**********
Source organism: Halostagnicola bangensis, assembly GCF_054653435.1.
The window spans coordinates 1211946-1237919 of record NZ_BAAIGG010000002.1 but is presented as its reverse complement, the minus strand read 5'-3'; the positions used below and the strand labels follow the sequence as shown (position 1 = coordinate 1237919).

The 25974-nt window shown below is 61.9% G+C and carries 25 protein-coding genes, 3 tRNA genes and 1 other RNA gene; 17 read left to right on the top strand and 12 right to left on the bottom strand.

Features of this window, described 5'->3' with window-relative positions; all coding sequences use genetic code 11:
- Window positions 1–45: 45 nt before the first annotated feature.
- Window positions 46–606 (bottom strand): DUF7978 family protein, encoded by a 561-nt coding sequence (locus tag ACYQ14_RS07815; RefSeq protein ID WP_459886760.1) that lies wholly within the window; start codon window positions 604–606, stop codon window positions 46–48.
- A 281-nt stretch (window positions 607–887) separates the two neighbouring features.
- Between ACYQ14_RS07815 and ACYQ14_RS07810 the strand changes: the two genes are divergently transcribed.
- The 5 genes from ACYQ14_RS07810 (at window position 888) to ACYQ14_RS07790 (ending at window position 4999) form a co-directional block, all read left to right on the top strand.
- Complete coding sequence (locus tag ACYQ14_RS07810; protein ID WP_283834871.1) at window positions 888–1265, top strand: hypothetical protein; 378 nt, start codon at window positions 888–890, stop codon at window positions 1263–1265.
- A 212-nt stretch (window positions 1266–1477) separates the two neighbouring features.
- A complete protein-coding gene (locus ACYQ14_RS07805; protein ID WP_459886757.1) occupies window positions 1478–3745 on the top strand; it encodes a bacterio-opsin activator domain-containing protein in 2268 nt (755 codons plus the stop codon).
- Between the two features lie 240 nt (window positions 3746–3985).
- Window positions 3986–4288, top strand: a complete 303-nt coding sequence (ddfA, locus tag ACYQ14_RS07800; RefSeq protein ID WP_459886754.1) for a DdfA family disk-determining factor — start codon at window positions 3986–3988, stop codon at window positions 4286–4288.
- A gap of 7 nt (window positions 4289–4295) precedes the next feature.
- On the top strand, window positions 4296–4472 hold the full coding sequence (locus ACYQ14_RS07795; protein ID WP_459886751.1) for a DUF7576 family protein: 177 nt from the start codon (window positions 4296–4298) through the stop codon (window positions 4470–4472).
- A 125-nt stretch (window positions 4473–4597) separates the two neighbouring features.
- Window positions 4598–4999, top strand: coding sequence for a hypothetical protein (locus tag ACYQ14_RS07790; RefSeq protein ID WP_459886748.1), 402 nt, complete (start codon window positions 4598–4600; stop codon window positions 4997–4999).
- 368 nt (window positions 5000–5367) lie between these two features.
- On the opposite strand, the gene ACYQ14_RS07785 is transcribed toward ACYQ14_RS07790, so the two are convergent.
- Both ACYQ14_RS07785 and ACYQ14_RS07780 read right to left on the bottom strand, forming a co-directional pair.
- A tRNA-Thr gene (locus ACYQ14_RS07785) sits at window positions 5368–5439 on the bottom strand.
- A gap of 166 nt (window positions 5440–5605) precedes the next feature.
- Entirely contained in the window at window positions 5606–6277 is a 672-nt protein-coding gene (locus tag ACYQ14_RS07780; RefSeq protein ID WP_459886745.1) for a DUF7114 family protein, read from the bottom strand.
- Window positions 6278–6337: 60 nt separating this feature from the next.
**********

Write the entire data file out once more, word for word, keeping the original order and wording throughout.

Source organism: Halostagnicola bangensis, assembly GCF_054653435.1.
The window spans coordinates 1211946-1237919 of record NZ_BAAIGG010000002.1 but is presented as its reverse complement, the minus strand read 5'-3'; the positions used below and the strand labels follow the sequence as shown (position 1 = coordinate 1237919).

The 25974-nt window shown below is 61.9% G+C and carries 25 protein-coding genes, 3 tRNA genes and 1 other RNA gene; 17 read left to right on the top strand and 12 right to left on the bottom strand.

Features of this window, described 5'->3' with window-relative positions; all coding sequences use genetic code 11:
- Window positions 1–45: 45 nt before the first annotated feature.
- Window positions 46–606 (bottom strand): DUF7978 family protein, encoded by a 561-nt coding sequence (locus tag ACYQ14_RS07815; RefSeq protein ID WP_459886760.1) that lies wholly within the window; start codon window positions 604–606, stop codon window positions 46–48.
- A 281-nt stretch (window positions 607–887) separates the two neighbouring features.
- Between ACYQ14_RS07815 and ACYQ14_RS07810 the strand changes: the two genes are divergently transcribed.
- The 5 genes from ACYQ14_RS07810 (at window position 888) to ACYQ14_RS07790 (ending at window position 4999) form a co-directional block, all read left to right on the top strand.
- Complete coding sequence (locus tag ACYQ14_RS07810; protein ID WP_283834871.1) at window positions 888–1265, top strand: hypothetical protein; 378 nt, start codon at window positions 888–890, stop codon at window positions 1263–1265.
- A 212-nt stretch (window positions 1266–1477) separates the two neighbouring features.
- A complete protein-coding gene (locus ACYQ14_RS07805; protein ID WP_459886757.1) occupies window positions 1478–3745 on the top strand; it encodes a bacterio-opsin activator domain-containing protein in 2268 nt (755 codons plus the stop codon).
- Between the two features lie 240 nt (window positions 3746–3985).
- Window positions 3986–4288, top strand: a complete 303-nt coding sequence (ddfA, locus tag ACYQ14_RS07800; RefSeq protein ID WP_459886754.1) for a DdfA family disk-determining factor — start codon at window positions 3986–3988, stop codon at window positions 4286–4288.
- A gap of 7 nt (window positions 4289–4295) precedes the next feature.
- On the top strand, window positions 4296–4472 hold the full coding sequence (locus ACYQ14_RS07795; protein ID WP_459886751.1) for a DUF7576 family protein: 177 nt from the start codon (window positions 4296–4298) through the stop codon (window positions 4470–4472).
- A 125-nt stretch (window positions 4473–4597) separates the two neighbouring features.
- Window positions 4598–4999, top strand: coding sequence for a hypothetical protein (locus tag ACYQ14_RS07790; RefSeq protein ID WP_459886748.1), 402 nt, complete (start codon window positions 4598–4600; stop codon window positions 4997–4999).
- 368 nt (window positions 5000–5367) lie between these two features.
- On the opposite strand, the gene ACYQ14_RS07785 is transcribed toward ACYQ14_RS07790, so the two are convergent.
- Both ACYQ14_RS07785 and ACYQ14_RS07780 read right to left on the bottom strand, forming a co-directional pair.
- A tRNA-Thr gene (locus ACYQ14_RS07785) sits at window positions 5368–5439 on the bottom strand.
- A gap of 166 nt (window positions 5440–5605) precedes the next feature.
- Entirely contained in the window at window positions 5606–6277 is a 672-nt protein-coding gene (locus tag ACYQ14_RS07780; RefSeq protein ID WP_459886745.1) for a DUF7114 family protein, read from the bottom strand.
- Window positions 6278–6337: 60 nt separating this feature from the next.